When Jesus was on his way to the cross. He was in the Garden of Gethsemane when the mob seized him. Peter drew his sword and cut off the ear of the high priest’s servant. Jesus told Peter to put the sword away for he could call more than twelve legions of angels (72,000) to rescue him (see Matthew 26:53). Here Jesus was demonstrating his meekness, strength under control. A quality all people need.

Ray Overholt wrote a song based on that story entitled He Could Have Called Ten Thousand Angels. The chorus says:

He could have called ten thousand angels

To destroy the world and set Him free.

He could have called ten thousand angels,

But He died alone for you and me.

10,000 angels were used in another song. The setting for this song is Jesus on the cross. The song is entitled “Ten Thousand Angels Cried.”

Stillness filled the heavens, on crucifixion day. Some say it rained, I don’t know if it’s true. Well, I can just imagine ten thousand angels crying That would seem like rain to me and you.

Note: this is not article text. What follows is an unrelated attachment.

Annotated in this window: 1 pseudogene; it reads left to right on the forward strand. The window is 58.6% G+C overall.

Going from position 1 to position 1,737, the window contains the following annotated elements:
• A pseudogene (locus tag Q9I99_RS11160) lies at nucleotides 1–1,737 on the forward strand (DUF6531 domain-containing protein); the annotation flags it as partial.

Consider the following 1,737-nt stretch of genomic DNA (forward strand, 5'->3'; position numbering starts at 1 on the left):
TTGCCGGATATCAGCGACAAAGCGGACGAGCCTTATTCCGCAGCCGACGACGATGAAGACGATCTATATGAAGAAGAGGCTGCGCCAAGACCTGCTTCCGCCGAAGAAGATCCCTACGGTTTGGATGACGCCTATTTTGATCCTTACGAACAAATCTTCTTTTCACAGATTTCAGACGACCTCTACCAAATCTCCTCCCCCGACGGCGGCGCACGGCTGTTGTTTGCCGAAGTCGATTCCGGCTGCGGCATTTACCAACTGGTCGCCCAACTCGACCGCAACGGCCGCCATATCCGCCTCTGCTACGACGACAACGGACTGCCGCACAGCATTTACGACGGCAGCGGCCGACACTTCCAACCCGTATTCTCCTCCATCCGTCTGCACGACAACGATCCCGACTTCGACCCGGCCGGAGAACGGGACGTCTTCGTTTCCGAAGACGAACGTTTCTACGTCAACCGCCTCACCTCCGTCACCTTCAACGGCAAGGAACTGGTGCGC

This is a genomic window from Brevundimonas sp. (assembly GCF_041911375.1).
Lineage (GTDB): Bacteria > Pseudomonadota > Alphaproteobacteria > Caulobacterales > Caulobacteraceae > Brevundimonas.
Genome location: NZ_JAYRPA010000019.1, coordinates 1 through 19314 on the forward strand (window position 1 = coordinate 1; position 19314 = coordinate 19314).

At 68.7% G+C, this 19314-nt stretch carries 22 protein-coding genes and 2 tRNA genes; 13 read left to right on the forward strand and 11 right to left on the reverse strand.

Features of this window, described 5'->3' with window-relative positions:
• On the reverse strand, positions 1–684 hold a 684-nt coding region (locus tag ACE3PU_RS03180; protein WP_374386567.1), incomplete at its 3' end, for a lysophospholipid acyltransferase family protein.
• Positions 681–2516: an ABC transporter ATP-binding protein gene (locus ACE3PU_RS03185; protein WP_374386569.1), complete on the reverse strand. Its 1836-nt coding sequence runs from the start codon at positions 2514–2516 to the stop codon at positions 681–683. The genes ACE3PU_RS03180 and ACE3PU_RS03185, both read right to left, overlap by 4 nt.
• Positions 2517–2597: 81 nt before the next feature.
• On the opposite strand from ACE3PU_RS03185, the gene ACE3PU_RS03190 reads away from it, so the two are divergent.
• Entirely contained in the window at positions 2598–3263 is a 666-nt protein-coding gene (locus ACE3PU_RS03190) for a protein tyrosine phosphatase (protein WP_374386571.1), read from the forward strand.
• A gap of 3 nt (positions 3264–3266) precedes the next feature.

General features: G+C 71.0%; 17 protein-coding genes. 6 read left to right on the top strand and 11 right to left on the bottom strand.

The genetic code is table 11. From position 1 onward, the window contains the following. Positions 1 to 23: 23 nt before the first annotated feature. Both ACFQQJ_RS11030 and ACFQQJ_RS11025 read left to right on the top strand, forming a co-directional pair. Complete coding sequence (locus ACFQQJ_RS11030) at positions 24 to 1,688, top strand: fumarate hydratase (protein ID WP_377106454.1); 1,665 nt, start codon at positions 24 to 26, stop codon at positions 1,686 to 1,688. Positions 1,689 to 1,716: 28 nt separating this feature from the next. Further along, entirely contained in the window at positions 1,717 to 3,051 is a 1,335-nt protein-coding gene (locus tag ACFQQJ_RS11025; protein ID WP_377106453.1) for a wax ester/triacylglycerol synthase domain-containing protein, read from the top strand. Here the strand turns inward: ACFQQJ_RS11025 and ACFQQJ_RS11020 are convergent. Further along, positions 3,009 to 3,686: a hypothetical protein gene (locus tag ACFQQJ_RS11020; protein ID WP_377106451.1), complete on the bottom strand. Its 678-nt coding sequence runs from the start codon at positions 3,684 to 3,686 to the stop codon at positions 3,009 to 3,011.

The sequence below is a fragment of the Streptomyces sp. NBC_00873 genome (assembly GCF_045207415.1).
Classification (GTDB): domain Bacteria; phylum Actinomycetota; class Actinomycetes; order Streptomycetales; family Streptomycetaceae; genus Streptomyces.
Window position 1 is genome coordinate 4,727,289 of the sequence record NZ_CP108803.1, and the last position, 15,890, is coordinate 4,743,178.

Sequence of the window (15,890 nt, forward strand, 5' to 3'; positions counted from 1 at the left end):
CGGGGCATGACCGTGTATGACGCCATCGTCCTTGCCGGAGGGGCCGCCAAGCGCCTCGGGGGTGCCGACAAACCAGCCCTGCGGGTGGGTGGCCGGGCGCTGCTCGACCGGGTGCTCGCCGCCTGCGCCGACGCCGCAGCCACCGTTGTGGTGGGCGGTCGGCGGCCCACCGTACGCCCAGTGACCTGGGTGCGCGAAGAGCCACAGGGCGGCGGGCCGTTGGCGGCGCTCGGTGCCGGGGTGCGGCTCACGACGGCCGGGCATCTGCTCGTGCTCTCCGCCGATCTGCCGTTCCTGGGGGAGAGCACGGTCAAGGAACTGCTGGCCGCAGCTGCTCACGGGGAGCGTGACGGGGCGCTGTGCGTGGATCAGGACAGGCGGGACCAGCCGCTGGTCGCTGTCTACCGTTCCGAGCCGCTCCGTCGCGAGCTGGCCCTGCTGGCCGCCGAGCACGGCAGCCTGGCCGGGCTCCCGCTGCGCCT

The angels all stood ready to take Him from the tree They waited for the words from His own voice. And when He asked the Father why has Thou forsaken Me. They watched the Savior die of His own choice.

I’ve never seen ten thousand angels cry But I’m sure they did As they stood by And watched the Savior die.

God turned His head away He couldn’t bear the sight It must have looked like rain When ten thousand angels cried.

As the sun slipped away The skies turned to grey And when Jesus gave His all That’s when the tears began to fall.

10,000 years.

Often, 10,000 years is used to communicate eternity.